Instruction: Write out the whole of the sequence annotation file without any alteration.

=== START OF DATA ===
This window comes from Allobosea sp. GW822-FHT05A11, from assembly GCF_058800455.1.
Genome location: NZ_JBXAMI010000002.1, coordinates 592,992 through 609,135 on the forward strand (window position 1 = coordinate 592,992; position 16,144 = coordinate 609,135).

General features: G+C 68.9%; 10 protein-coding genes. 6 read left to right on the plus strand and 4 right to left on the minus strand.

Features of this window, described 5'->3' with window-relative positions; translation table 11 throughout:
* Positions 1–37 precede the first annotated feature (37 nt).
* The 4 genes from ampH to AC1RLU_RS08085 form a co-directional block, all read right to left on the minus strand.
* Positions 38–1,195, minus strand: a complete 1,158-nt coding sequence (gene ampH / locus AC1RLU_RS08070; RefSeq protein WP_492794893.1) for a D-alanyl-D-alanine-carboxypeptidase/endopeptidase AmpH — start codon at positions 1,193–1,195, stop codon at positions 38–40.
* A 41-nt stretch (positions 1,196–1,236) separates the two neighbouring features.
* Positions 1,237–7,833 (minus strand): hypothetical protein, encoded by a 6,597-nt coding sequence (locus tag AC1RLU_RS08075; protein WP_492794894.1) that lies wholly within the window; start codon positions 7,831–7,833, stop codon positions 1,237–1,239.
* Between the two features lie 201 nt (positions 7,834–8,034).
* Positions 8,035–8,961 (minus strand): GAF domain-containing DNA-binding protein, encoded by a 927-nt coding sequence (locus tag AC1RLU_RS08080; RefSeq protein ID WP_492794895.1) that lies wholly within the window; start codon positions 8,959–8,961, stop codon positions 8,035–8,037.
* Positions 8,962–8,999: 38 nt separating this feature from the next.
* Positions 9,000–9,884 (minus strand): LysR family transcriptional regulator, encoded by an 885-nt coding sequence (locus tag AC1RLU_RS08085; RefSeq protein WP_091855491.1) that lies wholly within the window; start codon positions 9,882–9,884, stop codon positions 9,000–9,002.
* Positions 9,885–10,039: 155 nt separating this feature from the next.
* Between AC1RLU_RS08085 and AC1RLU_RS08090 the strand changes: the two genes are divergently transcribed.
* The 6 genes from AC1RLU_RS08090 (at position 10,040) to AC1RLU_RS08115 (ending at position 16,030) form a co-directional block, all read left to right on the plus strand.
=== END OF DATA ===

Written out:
This window comes from Allobosea sp. GW822-FHT05A11, from assembly GCF_058800455.1.
Genome location: NZ_JBXAMI010000002.1, coordinates 592,992 through 609,135 on the forward strand (window position 1 = coordinate 592,992; position 16,144 = coordinate 609,135).

General features: G+C 68.9%; 10 protein-coding genes. 6 read left to right on the plus strand and 4 right to left on the minus strand.

Features of this window, described 5'->3' with window-relative positions; translation table 11 throughout:
* Positions 1–37 precede the first annotated feature (37 nt).
* The 4 genes from ampH to AC1RLU_RS08085 form a co-directional block, all read right to left on the minus strand.
* Positions 38–1,195, minus strand: a complete 1,158-nt coding sequence (gene ampH / locus AC1RLU_RS08070; RefSeq protein WP_492794893.1) for a D-alanyl-D-alanine-carboxypeptidase/endopeptidase AmpH — start codon at positions 1,193–1,195, stop codon at positions 38–40.
* A 41-nt stretch (positions 1,196–1,236) separates the two neighbouring features.
* Positions 1,237–7,833 (minus strand): hypothetical protein, encoded by a 6,597-nt coding sequence (locus tag AC1RLU_RS08075; protein WP_492794894.1) that lies wholly within the window; start codon positions 7,831–7,833, stop codon positions 1,237–1,239.
* Between the two features lie 201 nt (positions 7,834–8,034).
* Positions 8,035–8,961 (minus strand): GAF domain-containing DNA-binding protein, encoded by a 927-nt coding sequence (locus tag AC1RLU_RS08080; RefSeq protein ID WP_492794895.1) that lies wholly within the window; start codon positions 8,959–8,961, stop codon positions 8,035–8,037.
* Positions 8,962–8,999: 38 nt separating this feature from the next.
* Positions 9,000–9,884 (minus strand): LysR family transcriptional regulator, encoded by an 885-nt coding sequence (locus tag AC1RLU_RS08085; RefSeq protein WP_091855491.1) that lies wholly within the window; start codon positions 9,882–9,884, stop codon positions 9,000–9,002.
* Positions 9,885–10,039: 155 nt separating this feature from the next.
* Between AC1RLU_RS08085 and AC1RLU_RS08090 the strand changes: the two genes are divergently transcribed.
* The 6 genes from AC1RLU_RS08090 (at position 10,040) to AC1RLU_RS08115 (ending at position 16,030) form a co-directional block, all read left to right on the plus strand.